Example B. The facts are the same as above, except that Jordan borrows the $2.5 million on a nonrecourse basis. As a result, Jordan is “at risk” only for the $500,000 cash down payment. The deduction for the remaining $2,500,000 will be disallowed, because Jordan is not personally liable for this loan. This will likely cost Jordan $1 million or more in federal and state income tax in the current year.[9]

Example C. Leah, a high-income taxpayer, is the sole member of Widgets LLC. Widgets LLC purchases an aircraft for $3 million, providing a $500,000 cash down payment utilizing funds contributed from Leah, and borrowing $2.5 million on a full recourse basis. Leah will personally guarantee the loan. The aircraft is used solely for the business purposes of Widgets LLC. Leah actively participates in this business. Although recent legislation will allow some purchasers to realize a Bonus Depreciation deduction for the full purchase price of the Aircraft in the current year, the IRS may take the position that Leah is “at risk” only to the extent of her $500,000 cash down payment and that Leah’s Bonus Depreciation benefits will be limited to this amount.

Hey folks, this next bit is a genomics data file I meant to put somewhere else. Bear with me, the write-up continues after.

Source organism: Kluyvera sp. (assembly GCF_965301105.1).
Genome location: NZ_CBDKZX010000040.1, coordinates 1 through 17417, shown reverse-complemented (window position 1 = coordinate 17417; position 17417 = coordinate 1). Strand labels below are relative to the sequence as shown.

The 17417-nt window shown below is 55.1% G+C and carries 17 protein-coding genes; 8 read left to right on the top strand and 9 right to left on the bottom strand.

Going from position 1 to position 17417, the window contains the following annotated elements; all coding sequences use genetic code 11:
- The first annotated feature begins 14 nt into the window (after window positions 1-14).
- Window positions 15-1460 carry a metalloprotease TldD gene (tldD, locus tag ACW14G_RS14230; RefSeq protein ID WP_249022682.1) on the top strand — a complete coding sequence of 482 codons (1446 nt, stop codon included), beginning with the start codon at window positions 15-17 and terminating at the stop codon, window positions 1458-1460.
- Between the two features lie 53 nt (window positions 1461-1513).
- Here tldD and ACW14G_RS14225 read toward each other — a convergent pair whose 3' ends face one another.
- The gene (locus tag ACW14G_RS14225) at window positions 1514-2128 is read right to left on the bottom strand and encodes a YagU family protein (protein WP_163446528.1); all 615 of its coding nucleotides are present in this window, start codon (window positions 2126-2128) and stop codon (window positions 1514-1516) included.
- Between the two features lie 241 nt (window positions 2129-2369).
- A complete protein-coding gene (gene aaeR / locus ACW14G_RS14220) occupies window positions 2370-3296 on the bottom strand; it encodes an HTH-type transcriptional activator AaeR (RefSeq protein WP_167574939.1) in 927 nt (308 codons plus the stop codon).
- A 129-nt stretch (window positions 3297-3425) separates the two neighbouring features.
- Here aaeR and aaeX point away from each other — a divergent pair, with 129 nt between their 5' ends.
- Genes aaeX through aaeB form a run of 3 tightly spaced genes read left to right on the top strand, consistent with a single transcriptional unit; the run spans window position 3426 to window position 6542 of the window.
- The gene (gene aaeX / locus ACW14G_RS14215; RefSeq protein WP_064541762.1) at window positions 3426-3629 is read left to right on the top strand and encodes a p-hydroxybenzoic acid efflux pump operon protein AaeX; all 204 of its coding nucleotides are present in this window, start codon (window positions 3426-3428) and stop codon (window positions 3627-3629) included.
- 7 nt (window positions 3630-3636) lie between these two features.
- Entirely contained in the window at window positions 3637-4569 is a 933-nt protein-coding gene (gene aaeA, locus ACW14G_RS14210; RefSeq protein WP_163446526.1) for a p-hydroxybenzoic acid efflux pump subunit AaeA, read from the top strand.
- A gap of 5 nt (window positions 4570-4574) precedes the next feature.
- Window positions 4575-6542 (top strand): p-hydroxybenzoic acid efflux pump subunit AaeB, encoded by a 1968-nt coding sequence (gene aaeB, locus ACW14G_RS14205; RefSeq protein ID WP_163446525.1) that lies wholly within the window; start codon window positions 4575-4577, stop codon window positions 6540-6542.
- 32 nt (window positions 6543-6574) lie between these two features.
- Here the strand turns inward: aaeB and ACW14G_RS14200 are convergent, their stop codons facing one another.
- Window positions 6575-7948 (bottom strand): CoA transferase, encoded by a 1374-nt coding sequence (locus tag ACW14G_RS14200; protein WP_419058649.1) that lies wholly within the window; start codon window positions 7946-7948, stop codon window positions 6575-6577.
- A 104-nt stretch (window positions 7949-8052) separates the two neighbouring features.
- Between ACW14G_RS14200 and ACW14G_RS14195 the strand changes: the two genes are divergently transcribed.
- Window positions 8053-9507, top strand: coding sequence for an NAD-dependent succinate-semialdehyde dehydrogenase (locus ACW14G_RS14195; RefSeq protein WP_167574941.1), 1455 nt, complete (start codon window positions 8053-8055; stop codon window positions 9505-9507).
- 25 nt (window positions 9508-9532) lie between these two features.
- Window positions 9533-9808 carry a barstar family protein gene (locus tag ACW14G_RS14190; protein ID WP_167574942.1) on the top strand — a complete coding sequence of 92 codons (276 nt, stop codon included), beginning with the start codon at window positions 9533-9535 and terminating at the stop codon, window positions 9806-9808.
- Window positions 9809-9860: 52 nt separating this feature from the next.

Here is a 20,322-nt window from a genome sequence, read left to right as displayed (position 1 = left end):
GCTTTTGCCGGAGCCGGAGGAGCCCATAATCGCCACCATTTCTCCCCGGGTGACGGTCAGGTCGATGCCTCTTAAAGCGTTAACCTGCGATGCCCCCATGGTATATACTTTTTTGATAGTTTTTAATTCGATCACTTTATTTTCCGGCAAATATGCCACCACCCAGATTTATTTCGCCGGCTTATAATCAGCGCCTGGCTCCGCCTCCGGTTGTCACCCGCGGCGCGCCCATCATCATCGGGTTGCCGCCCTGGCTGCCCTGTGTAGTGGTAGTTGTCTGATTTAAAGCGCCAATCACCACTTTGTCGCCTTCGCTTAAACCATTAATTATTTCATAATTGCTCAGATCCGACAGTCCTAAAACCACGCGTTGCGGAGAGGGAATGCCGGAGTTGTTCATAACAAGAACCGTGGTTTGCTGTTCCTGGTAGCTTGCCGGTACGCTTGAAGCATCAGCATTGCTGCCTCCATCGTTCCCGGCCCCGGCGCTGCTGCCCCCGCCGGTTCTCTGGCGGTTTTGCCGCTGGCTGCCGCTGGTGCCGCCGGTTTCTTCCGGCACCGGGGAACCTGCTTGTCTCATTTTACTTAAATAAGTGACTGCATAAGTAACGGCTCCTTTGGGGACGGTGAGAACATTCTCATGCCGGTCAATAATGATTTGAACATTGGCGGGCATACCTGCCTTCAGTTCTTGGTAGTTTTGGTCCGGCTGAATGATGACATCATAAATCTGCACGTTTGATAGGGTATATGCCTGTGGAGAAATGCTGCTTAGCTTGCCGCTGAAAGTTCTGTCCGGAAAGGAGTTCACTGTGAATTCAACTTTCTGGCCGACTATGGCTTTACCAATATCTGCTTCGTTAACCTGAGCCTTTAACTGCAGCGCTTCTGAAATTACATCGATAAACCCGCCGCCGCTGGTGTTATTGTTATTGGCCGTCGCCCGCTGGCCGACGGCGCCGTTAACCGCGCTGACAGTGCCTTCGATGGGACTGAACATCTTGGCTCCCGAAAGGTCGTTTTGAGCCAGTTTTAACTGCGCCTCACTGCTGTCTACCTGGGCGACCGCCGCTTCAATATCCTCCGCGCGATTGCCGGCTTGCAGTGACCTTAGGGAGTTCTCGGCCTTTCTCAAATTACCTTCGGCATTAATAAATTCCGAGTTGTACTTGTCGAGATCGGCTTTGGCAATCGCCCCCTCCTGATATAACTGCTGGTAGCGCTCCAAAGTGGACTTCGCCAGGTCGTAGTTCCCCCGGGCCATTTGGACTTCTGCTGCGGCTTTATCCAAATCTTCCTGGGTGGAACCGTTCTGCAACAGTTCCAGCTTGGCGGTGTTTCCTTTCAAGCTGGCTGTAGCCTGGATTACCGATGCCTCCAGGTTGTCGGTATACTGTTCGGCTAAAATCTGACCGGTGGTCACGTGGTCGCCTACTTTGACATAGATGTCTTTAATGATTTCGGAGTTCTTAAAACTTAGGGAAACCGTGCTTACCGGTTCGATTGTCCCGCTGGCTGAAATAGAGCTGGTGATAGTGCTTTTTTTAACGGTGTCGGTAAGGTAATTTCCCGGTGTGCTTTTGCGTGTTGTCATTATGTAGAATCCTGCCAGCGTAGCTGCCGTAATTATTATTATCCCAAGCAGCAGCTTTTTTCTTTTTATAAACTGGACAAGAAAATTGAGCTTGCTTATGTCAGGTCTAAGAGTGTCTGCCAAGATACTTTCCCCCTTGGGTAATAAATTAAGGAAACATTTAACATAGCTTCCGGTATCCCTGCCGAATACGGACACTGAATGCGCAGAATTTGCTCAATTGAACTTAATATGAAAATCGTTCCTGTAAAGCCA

Example D. Sam, a high-income taxpayer, is the sole member of HighTech LLC and materially participates in the business. Sam wishes to acquire a business jet for use by HighTech LLC. Sam borrows $2.5 million from the bank on a full recourse basis. Sam lends $3 million ($2.5 million of loan proceeds and $500,000 of personal funds) to HighTech LLC. HighTech LLC uses the $3 million loan proceeds from Sam to purchase an aircraft. The aircraft is used solely for the business purposes of HighTech LLC. HighTech LLC grants a security interest in the aircraft to Sam as collateral for the loan. Because Sam is fully “at risk,” his deductions will not be limited, and he will be able to recognize a 100% Bonus Depreciation deduction for the entire $3 million purchase price in the year of acquisition.